God showed me my own reasoning in those moments these past few weeks. “For the word of God is alive and powerful. It is sharper than the sharpest two-edged sword, cutting between soul and spirit, between joint and marrow. It exposes our innermost thoughts and desires.” Hebrews 4:12.  My “I don’t have enough energy” was really “I don’t want to put the effort in to fight my natural inclinations and be real with God. I don’t want to take the time and energy to present what’s really worrying me to Him and actually leave it at His feet. I’d much rather continue in my ‘survival mode’ and try to distract myself.” And that dissatisfied feeling I”d have after spending that hour “relaxing” I’d just dismiss by telling myself that I must be tired from working so hard. I now see that I was dissatisfied because I was choosing the easy route instead of the challenging, fullfilling route.

One of my favorite bands, Tenth Avenue North, wrote a song about this same issue:


Father, help me to be vulnerable with You. Help me to fight the good fight, to war with my normal and choose to surrender myself to You. Help me to be honest with You and myself, knowing that You long for me to be real with You. Thank You for speaking with me so clearly. Thank You for calling me deeper into relationship with You. Keep calling me, Lord.

(for the music video, check out The Song in My Head…)

“Fixing” Mirrors


So this morning I decided that I was just going to do it. There’s no way to start unless you just start….

God’s been convicting me on our relationship; I’ve let my time in the Word in class and homework take the place of my personal time with Him. And, not that it’s some legalistic sin, but I can tell the difference. I’ve still been learning like crazy, and God has been convicting/speaking/guiding me, but the intimacy that I know I’ve been designed for is lacking. So, I’ve decided to do something about it. Nothing magical, no instant fix. I’m just going to, by His grace, get back into spending time daily with Him, reading His word. I’ve decided to read through 2 Peter, and then hit the Christmas story (fitting for the season.)

So, this morning I cracked open Peter’s second book, only to make it 9 verses in, and then my whole day changed….

“Simon Peter, a bond-servant and apostle of Jesus Christ, To those who have received a faith of the same kind as ours, by the righteousness of our God and Savior, Jesus Christ: 2 Grace and peace be multiplied to you in the knowledge of God and of Jesus our Lord; 3 seeing that His divine power has granted to us everything pertaining to life and godliness, through the true knowledge of Him who called us by His own glory and excellence. 4 For by these He has granted to us His precious and magnificent promises, so that by them you may become partakers of the divine nature, having escaped the corruption that is in the world by lust. 5 Now for this very reason also, applying all diligence, in your faith supply moral excellence, and in your moral excellence, knowledge, 6 and in your knowledge, self-control, and in your self-control, perseverance, and in your perseverance, godliness, 7 and in your godliness, brotherly kindness, and in your brotherly kindness, love. 8 For if these qualities are yours and are increasing, they render you neither useless nor unfruitful in the true knowledge of our Lord Jesus Christ. 9 For he who lacks these qualities is blind or short-sighted, having forgotten his purification from his former sins.”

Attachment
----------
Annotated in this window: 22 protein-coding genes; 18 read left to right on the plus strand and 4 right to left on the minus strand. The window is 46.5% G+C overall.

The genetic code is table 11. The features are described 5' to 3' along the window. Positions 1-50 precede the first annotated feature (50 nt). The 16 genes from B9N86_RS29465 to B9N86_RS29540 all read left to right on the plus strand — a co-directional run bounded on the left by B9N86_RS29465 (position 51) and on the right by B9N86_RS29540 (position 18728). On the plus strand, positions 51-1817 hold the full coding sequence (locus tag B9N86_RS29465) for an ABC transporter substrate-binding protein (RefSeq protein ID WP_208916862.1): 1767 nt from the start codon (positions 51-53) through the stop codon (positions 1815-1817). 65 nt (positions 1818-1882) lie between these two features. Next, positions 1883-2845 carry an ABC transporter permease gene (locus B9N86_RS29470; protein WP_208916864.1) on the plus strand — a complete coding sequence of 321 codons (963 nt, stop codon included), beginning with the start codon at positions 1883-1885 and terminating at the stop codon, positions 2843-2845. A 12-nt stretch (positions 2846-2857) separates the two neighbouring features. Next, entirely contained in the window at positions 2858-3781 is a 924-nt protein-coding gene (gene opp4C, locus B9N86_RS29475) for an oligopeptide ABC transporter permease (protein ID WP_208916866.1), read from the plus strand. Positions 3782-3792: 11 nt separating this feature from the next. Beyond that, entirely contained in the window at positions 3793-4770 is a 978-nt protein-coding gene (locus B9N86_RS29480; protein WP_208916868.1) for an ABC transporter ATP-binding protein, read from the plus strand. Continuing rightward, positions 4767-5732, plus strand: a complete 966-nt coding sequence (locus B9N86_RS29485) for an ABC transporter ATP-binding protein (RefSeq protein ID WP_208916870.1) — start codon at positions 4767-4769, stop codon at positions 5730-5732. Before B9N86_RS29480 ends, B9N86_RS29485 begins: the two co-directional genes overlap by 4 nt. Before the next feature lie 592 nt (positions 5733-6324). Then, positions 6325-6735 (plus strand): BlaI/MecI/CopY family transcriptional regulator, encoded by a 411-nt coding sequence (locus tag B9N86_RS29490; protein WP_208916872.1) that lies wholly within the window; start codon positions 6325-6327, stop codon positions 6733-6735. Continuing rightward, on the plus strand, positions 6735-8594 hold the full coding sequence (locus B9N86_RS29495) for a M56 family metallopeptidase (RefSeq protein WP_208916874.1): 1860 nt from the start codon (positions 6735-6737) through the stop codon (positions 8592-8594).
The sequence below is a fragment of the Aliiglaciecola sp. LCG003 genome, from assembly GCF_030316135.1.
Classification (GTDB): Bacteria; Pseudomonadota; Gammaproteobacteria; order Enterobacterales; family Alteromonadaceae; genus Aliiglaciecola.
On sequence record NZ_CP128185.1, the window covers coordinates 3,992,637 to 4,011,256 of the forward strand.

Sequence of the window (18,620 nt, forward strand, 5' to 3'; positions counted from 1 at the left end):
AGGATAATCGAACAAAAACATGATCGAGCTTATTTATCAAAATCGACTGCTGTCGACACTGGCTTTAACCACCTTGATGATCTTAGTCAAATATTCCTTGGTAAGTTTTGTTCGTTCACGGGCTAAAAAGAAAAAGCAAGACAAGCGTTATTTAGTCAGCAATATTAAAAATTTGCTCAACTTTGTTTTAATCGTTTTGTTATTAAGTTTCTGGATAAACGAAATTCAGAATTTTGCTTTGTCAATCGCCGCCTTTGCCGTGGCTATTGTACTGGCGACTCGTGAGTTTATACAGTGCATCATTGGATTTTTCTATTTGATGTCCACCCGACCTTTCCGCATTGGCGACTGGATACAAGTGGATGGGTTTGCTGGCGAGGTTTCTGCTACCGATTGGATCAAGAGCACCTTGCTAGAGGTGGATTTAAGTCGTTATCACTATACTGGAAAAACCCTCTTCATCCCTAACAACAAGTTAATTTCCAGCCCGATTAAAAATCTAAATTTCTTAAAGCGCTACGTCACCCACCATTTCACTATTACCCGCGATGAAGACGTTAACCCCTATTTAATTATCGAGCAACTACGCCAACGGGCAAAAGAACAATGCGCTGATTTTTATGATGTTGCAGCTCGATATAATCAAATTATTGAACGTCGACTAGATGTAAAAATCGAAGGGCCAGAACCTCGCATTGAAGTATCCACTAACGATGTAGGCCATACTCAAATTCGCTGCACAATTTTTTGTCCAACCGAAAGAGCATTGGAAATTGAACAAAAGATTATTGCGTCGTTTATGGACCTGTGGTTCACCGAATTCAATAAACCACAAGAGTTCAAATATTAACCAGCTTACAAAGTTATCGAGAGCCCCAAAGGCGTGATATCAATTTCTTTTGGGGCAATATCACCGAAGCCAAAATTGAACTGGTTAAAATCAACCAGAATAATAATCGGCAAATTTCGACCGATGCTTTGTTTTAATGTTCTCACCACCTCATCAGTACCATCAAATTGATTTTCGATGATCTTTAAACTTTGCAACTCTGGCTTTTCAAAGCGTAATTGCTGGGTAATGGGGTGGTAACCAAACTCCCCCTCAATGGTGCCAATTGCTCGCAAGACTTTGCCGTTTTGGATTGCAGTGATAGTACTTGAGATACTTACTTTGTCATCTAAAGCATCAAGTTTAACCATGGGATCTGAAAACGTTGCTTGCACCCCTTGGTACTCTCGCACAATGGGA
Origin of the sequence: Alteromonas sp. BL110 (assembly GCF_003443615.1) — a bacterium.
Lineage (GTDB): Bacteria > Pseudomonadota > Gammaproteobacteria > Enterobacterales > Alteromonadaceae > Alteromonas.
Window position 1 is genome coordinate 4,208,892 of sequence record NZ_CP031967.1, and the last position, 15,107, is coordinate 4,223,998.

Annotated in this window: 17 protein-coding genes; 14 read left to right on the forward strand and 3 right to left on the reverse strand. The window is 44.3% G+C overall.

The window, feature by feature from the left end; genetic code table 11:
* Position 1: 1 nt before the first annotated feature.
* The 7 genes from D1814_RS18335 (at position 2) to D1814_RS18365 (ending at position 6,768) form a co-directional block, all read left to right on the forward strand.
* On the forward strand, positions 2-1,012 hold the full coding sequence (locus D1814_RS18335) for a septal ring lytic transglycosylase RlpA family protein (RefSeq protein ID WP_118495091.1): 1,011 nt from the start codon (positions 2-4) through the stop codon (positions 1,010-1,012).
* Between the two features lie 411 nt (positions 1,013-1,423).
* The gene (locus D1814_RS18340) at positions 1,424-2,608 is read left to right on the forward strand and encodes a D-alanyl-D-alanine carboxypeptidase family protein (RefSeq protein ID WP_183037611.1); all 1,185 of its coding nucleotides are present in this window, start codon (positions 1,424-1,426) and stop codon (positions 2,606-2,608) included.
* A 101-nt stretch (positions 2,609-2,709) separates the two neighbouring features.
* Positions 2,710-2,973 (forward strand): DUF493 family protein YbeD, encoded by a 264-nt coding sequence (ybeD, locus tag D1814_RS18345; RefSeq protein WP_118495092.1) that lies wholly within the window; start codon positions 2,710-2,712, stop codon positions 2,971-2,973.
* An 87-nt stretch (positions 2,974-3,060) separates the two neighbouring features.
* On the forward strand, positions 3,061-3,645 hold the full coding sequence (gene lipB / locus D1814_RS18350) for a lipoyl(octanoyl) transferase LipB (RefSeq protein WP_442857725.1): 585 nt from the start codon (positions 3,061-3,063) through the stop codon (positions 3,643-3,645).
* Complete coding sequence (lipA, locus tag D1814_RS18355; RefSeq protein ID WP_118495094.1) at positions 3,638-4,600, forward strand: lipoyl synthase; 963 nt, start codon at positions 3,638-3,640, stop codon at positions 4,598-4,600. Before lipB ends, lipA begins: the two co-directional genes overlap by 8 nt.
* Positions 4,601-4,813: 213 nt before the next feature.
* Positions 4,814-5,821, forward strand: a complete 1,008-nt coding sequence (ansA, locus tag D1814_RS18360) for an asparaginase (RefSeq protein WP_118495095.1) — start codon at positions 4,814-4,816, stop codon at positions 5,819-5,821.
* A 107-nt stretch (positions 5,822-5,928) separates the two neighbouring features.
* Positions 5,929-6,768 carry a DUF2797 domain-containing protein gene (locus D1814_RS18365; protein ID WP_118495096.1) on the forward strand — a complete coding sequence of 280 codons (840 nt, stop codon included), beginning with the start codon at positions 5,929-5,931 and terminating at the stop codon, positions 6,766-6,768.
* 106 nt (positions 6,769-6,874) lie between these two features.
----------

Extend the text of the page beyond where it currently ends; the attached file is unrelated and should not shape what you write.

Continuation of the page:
The Holy Spirit took hold of me with that last verse: “…. short-sighted and blind…” That’s what I’ve become: short-sighted. I’ve lost sight of the big picture, I’ve become content with “ok”, forgetting both who God really is and who He’s called (purified) me to be.

And it kept coming. During the first service in church this morning, Pastor Randy spoke from Exodus 20:18-21, the Israelites’ response to God revealing the Law to Moses.

“18 All the people perceived the thunder and the lightning flashes and the sound of the trumpet and the mountain smoking; and when the people saw it, they trembled and stood at a distance. 19 Then they said to Moses, “Speakto us yourself and we will listen; but let not God speak to us, or we will die.” 20 Moses said to the people, “Do not be afraid; for God has come in order to test you, and in order that the fear of Him may remain with you, so that you may not sin.” 21 So the people stood at a distance, while Moses approached the thick cloud where God was.”

In classic Randy style, he pulled all kinds of principles from those four verses, but the first one was enough for me. See, God’s show of power and holiness was supposed to inspire fear into the Isrealites (“so that [they] may not sin”), but they weren’t supposed to stay there. They were supposed to move from terror into awe and submission. But they stayed in the first position, because they based their decisions on what they saw. This hit me like round two; again, with the sight thing. What is the Biblical definition of faith? Seeing things the way God says they are, not how my eyes natually see them. The Israelites here did not have faith. In hearing thunder and lightening, they saw danger and “trembled and stood at a distance”. God challenged me that I am called to live a life of faith, and I can’t possibly live as He wants me to if I base my decisions solely on what I see. I can’t be short-sighted.

But it’s not over yet. Bring on round three. During second service, I’ve been helping with Youth Group Sunday School, where we’ve been going through Francis Chan’s “BASIC” series. He’s put together a DVD series of videos and discussion questions based on the basic fundamentals of the Christian life. Today’s was on…. living/walking in the Holy Spirit. So we spent a whole hour discussing how the Holy Spirit leads us, and what walking in His guidance looks like practically.

As the day progressed, I realized that I have placed mirrors in front of my eyes. I have made myself the center of my sight, falling deeper and deeper into pride and complacency. And with my own image reflecting back to me, my vision’s scope had shortened dramatically. Short-sighted.

Father, take down my mirrors. Help me “lay aside every encumbrance and the sin which so easily entangles [me], and let [me] run with endurance the race that is set before [me], fixing [my] eyes on Jesus, the author and perfecter of faith, who for the joy set before Him endured the cross, despising the shame, and has sat down at the right hand of the throne of God.” Heb 12:1-2.